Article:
Further along the Lions Gate Bridge pops into view. If you are lucky either a freighter or cruise ship will be coming or going and their absolute bulk is an impressive sight as is their speed. The vista opens up after passing under the bridge and more freighters and boat traffic are visible.
Soon one of the two beaches will come into sight and on a fine day a little sunbathing may be in order. You should be in the neighbourhood of your start point.
From here you can call it quits, continue towards English Bay and the Burrard Street Bridge or retrace your steps and include a visit to the Vancouver aquarium just a few kilometres away.
If you continue you can walk for many more miles along the seawalk before and after the Burrard Street Bridge. However, if you have had enough consider a stop at one of the many excellent and eclectic eateries on Denman Street, about a kilometer before the Burrard Street Bridge.
#2: Granville Island
Located under the Granville Street Bridge on the South shore of the False Creek Inlet.
Time Needed: Minimum of 1 hour to all day
Distance from the airport: It is a quick and very direct 20-30 minute drive from the airport.
Cost: Free unless you purchase something.
The Granville Island shopping district is one of North America’s most successful urban redevelopment projects and is copied extensively by other cities. A derelict industrial park was transformed into a thriving market and entertainment destination frequented by locals and tourists alike.
You can spend as much or as little time as you have available as the variety of shops, activities and dining possibilities are seemingly endless.
The Granville Island Market, open from 9 AM to 7 PM seven days a week, is a sensory destination filled with artfully displayed produce, extensive seafood and meat offerings and mouth watering bakery delights.
Pick up a coffee, find a bench and enjoy the view over the water. Then wander through a range of stores where you can purchase anything from books to high quality handicrafts, marine supplies, kayaks, gardening gear and kids toys.
In fact the kids will love to visit the Kids Market and Adventure Zone. With additional time you can rent boats including sea kayaks, organize fishing charters and even go whale watching.
#3: Vancouver Aquarium
Distance from Airport: Allow about 40 minutes by car or taxi each way.
Open: July 1 – Labour Day 9:30 AM – 7 PM, winter/fall/spring hour 9:30 AM – 5 PM
Cost: Adults- $38 + tax, Youth – $30 + tax, Children (4-12) $21 + tax, 3 and under are free
Time Needed: Very minimum of one hour up to three hours depending on how many shows you attend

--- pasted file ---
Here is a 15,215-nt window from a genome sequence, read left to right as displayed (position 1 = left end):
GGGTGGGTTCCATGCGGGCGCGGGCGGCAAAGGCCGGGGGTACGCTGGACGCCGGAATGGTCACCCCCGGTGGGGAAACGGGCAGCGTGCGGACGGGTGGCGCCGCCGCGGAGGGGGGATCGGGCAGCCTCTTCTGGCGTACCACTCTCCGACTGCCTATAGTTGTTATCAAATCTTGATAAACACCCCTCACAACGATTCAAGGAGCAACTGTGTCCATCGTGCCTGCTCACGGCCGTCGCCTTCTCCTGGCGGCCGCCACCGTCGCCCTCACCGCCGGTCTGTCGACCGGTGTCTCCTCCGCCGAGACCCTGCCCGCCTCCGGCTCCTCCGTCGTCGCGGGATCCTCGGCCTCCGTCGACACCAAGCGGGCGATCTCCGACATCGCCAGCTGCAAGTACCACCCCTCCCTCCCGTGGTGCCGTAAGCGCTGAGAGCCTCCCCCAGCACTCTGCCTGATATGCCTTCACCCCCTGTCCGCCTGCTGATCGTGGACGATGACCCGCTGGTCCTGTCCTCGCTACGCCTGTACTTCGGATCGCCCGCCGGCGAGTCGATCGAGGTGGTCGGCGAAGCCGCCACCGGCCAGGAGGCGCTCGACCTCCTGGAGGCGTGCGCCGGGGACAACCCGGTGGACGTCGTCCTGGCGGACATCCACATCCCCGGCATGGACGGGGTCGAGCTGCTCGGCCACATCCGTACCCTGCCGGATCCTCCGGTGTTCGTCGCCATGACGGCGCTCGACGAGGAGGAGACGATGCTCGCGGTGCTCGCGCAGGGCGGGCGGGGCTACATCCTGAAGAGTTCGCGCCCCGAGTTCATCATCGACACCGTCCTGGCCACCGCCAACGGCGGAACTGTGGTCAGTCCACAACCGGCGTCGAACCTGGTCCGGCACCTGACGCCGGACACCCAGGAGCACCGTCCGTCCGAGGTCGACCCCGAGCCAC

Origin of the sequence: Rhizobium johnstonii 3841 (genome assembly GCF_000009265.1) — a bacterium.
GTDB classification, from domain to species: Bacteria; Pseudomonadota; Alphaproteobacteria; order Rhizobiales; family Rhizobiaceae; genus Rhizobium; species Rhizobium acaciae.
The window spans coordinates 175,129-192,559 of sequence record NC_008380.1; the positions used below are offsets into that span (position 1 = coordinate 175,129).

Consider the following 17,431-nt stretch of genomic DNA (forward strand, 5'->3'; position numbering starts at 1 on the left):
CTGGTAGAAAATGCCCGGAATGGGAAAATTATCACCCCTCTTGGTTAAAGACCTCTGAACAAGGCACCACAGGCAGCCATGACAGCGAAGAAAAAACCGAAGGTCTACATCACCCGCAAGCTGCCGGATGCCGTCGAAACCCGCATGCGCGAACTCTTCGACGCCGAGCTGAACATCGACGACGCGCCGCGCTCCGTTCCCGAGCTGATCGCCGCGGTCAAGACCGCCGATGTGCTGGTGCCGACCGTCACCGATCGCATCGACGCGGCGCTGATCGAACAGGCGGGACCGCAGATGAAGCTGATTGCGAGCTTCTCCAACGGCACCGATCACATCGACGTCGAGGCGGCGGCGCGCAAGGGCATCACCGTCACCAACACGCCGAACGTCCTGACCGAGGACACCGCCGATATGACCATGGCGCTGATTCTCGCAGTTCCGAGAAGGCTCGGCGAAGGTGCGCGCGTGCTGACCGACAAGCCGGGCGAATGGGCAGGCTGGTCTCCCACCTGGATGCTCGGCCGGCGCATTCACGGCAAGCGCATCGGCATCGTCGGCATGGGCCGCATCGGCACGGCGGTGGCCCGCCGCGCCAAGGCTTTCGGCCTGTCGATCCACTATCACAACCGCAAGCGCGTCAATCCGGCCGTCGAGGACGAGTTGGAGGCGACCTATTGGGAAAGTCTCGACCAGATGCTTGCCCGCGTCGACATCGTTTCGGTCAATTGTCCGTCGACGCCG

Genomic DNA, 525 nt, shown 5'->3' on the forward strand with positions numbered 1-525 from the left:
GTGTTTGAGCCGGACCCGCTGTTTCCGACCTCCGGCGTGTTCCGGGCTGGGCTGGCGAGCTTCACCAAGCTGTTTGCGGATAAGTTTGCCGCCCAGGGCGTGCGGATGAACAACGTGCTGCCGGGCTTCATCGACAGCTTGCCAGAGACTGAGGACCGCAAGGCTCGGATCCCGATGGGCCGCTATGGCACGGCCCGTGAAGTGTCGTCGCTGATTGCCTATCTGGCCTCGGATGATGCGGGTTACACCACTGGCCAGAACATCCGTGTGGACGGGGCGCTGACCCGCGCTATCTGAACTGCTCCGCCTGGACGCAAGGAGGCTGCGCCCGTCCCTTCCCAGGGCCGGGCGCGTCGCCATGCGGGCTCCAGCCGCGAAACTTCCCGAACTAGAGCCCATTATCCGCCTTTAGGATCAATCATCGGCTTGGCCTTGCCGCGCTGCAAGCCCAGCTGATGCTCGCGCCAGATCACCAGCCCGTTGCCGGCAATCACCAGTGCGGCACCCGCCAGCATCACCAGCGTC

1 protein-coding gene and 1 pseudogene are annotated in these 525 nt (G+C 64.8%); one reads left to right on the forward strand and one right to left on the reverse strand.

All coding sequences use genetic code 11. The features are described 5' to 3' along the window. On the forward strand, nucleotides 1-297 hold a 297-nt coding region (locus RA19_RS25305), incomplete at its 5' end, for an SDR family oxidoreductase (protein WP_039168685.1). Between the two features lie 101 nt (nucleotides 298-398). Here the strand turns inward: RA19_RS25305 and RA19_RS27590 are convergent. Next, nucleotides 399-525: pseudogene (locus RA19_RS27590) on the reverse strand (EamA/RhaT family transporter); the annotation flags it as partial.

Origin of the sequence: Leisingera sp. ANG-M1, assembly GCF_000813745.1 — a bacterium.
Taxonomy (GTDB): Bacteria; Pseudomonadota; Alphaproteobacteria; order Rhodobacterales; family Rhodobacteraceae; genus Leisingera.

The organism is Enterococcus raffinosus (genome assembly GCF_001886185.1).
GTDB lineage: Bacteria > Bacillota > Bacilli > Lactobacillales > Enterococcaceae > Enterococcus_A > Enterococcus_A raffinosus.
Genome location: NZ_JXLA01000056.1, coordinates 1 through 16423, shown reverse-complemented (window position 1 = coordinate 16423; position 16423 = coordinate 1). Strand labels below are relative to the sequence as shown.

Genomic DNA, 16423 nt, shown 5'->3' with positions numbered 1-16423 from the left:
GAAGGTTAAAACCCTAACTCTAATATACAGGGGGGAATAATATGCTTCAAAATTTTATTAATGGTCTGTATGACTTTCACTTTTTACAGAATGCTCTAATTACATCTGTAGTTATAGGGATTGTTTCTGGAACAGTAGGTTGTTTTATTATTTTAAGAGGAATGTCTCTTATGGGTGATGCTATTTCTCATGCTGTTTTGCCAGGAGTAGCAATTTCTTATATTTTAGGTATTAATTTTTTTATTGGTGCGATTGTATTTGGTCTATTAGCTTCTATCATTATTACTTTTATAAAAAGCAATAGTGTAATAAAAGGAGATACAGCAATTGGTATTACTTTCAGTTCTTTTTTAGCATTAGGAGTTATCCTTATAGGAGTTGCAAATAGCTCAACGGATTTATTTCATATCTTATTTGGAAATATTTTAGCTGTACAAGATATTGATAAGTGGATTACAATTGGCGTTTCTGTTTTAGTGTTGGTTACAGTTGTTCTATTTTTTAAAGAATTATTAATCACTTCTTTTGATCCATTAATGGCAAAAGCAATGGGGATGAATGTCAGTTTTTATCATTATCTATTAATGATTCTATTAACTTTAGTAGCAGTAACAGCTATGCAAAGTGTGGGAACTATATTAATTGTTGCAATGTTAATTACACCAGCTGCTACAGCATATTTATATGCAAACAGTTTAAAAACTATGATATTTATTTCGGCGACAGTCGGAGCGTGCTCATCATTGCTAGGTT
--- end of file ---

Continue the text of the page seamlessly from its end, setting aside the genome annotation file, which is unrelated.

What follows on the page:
The Vancouver Aquarium lies within the confines of Stanley Park so the aquarium experience can be expanded to include walks around the seawall, visits to beaches and a stop to admire the totem poles.
The aquarium is one of only two in Canada and is considered to rank in the top five around the world. People of all ages can enjoy the exhibits with plenty of hands on opportunities to thrill the young ones.
There are daily birds of prey talks, sea otter feeds and family programs to name a few. These are included with the price of admission. You can’t leave the aquarium without going through the gift shop so good luck leaving empty-handed.
#4: Museum of Anthropology
University of British Columbia, 6393 NW Marine Drive, Vancouver Ph: 604-822-5087.
Distance from airport: Approximately 20 minutes from both downtown and the airport. Parking is available.
Open: Summer (mid May till the first week of October) 10 AM – 5 PM, Tuesdays until 9 PM; Winter – closed Mondays, Tuesday 10 AM – 9 PM, Wednesday to Sunday 10 AM – 5 PM
Cost: $15.68 for adults, $13.44 for seniors and students and free for children 6 and under
Time Needed: Minimum one hour or more if you are very interested in native art.
The Museum of Anthropology is housed in a spectacular Arthur Erickson designed building on the cliffs of Point Grey. It is renowned for its collection of native art especially of the people of the Northwest though it also displays art of indigenous people from around the world. It also has a remarkable collection of totem poles.
#5: Pacific Center and Robson Street Shopping
Located at: the streets running between Granville and Jervis in the north-south direction and Pender and Robson in the east-west direction